Justin tells us the gospels are evidence for the life of Jesus. Some scholars having looked at the stories in the gospels have concluded the Jesus of the gospels did not exist and have created their own Jesus. We have Jesus the Zealot, the guru, the husband and many more. Is the bible and the gospels specifically a work of history or a miraculous work brought into being by the actions of deity? Did the biographers write what they saw, or what were they inspired to write?

Justin writes we should read the bible differently that we do other historical documents.

In his book, the quest for historical Jesus, Albert Schweitzer writes

The Jesus of Nazareth who came forward publicly as the messiah, who preached the ethic of the Kingdom of God, who founded the Kingdom of Heaven upon earth, and died to give his work its final consecration never had any existence. He is a figure designed by rationalism, endowed with life by liberalism and clothed by modern theology in an historical garb.

but Bruno Bauer said it best when he wrote

The formation of the church and the arising of the idea that the Jesus of the Gospels is the messiah are not two different things, they are one and the same thing, they coincide and synchronize; but the idea was only the imaginative conception of the church, the first movement of its life, the religious expression of its experience.

The question which has so much exercised the minds of men-whether Jesus was the historic Christ- is answered in the sense that everything that the historical Christ is, everything that is said of him, everything that is known of him, belongs to the world of imagination, that is, of the imagination of the Christian community, and therefore has nothing to do with any man who belongs to the real world.

Maybe Justin should read Renan’s life of Jesus or Spencer’s but most of all, I recommend as a good place to being, Walter R Cassels’ Supernatural religion.

J’accuse

In the final chapter of the Antichrist, Nietzsche proclaims his final accusation against Christianity. It is beautiful in its prose. And quite damning

With this I am at the end and I pronounce my judgment. I condemn Christianity. I raise against the Christian church the most terrible of all accusations that any accuser ever uttered. It is to me the highest of all conceivable corruptions. It has had the will to the last corruption that is even possible. The Christian church has left nothing untouched by its corruption; it has turned every value into an un-value, every truth into a lie, every integrity into a vileness of the soul. Let anyone dare to speak to me of its “humanitarian” blessings! To abolish any distress ran counter to its deepest advantages: it lived on distress, it created distress to eternalize itself.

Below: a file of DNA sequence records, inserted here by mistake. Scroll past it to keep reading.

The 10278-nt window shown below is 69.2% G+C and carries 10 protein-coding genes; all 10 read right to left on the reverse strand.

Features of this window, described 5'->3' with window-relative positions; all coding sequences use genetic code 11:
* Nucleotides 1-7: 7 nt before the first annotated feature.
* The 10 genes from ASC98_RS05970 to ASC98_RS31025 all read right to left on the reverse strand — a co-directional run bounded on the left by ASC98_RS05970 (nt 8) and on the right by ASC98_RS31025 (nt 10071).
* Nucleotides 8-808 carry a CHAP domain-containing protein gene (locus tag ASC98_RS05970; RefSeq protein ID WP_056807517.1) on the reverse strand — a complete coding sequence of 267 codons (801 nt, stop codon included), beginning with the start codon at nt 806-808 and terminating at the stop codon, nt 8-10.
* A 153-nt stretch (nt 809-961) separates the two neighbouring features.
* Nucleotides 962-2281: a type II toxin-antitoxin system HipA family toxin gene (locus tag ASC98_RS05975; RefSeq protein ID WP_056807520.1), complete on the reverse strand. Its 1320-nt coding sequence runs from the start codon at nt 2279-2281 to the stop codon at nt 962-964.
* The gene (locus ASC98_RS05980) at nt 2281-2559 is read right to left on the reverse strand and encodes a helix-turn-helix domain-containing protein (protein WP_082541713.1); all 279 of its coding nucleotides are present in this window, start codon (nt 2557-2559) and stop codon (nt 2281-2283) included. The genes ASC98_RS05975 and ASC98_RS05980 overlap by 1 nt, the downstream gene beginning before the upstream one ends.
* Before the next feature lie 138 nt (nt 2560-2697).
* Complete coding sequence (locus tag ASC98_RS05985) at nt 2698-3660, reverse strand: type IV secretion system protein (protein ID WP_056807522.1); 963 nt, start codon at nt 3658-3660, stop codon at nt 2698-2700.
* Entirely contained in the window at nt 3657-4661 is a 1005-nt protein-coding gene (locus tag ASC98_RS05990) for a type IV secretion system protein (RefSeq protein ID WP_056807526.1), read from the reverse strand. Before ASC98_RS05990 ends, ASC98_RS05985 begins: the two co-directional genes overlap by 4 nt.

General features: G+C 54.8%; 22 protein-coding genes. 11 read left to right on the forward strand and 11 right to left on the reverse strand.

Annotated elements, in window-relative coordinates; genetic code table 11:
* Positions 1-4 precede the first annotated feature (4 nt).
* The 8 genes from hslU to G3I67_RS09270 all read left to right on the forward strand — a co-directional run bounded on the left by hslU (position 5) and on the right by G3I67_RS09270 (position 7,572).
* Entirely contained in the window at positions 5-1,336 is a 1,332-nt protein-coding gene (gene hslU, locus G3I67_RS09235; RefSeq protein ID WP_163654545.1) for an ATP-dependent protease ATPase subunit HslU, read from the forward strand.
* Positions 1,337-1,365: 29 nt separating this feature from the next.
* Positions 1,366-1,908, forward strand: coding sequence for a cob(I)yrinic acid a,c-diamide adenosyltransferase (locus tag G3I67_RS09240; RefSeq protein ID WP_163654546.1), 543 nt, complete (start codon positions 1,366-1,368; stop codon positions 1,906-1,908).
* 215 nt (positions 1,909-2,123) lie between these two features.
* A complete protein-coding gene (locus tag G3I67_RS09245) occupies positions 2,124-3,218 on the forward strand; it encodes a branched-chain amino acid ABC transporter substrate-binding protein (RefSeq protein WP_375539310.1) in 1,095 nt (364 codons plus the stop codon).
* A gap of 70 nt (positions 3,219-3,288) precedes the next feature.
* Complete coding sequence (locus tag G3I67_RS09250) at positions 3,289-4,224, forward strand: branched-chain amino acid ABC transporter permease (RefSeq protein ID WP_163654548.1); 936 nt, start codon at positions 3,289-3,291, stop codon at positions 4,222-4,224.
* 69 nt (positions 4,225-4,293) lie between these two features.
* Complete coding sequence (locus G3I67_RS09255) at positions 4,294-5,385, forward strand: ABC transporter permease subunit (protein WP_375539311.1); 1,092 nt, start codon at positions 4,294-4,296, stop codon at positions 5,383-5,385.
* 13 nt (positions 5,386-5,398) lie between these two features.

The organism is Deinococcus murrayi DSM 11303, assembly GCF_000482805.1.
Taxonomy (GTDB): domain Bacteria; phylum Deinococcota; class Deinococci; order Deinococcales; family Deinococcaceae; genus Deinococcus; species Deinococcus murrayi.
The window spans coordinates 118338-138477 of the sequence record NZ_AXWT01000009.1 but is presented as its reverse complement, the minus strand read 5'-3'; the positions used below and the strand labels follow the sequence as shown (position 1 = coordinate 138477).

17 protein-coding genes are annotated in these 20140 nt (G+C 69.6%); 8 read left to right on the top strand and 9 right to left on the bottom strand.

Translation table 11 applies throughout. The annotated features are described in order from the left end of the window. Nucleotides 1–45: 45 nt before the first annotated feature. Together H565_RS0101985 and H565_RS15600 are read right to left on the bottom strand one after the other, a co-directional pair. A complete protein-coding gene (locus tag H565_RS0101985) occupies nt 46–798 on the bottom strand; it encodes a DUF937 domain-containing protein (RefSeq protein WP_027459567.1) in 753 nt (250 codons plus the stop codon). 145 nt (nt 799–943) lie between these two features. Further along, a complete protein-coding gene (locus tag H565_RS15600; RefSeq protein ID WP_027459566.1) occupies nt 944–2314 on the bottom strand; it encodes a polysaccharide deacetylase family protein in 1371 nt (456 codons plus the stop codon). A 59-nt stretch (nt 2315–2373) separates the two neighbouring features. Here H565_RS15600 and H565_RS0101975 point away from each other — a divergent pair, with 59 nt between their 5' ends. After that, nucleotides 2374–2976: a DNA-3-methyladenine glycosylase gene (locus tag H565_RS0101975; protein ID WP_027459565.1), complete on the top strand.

The worm of sin, for example: with this distress the church first enriched mankind. The “equality of souls before God,” this falsehood, this pretext for the rancor of all the base-minded, this explosive of a concept which eventually became revolution, modern idea, and the principle of decline of the whole order of society— is Christian dynamite. “Humanitarian” blessings of Christianity! To breed out of humanitas a self-contradiction, an art of self-violation, a will to lie at any price, a repugnance, a contempt for all good and honest instincts! Those are some of the blessings of Christianity!
Parasitism as the only practice of the church; with its ideal of anemia, of “holiness,” draining all blood, all love, all hope for life; the beyond as the will to negate every reality; the cross as the mark of recognition for the most subterranean conspiracy that ever existed against health, beauty, whatever has turned out well, courage, spirit, graciousness of the soul, against life itself.
This eternal indictment of Christianity I will write on all walls, wherever there are walls—I have letters to make even the blind see.
I call Christianity the one great curse, the one great innermost corruption, the one great instinct of revenge, for which no means is poisonous, stealthy, subterranean, small enough—I call it the one immortal blemish of mankind.
And time is reckoned from the dies nefastus with which this calamity began—after the first day of Christianity! Why not rather after its last day? After today? Revaluation of all values!

God wants unity in the church

But draws the line at homosexuality or rather on sex. In short, god is concerned more with sex than with economic justice, environmental protections or even racial problems. Just sex.

Lisa writes

Not every issue Christians disagree about is black and white. There are shades of grey and room for differences of opinion concerning some issues (eschatology, politics, Calvinism, Arminianism, expressions of worship, etc.). However, sexuality, homosexuality and the number of genders that exist are settled issues. The Bible clearly teaches homosexuality is a sin. Moreover, God made humans in His image, male and female, only, period. (Genesis 1:27, Leviticus 20:13,1st Timothy 1:9-11, 1st Corinthians 6:9).

so go be a good Christian and don’t open a discussion on sexuality.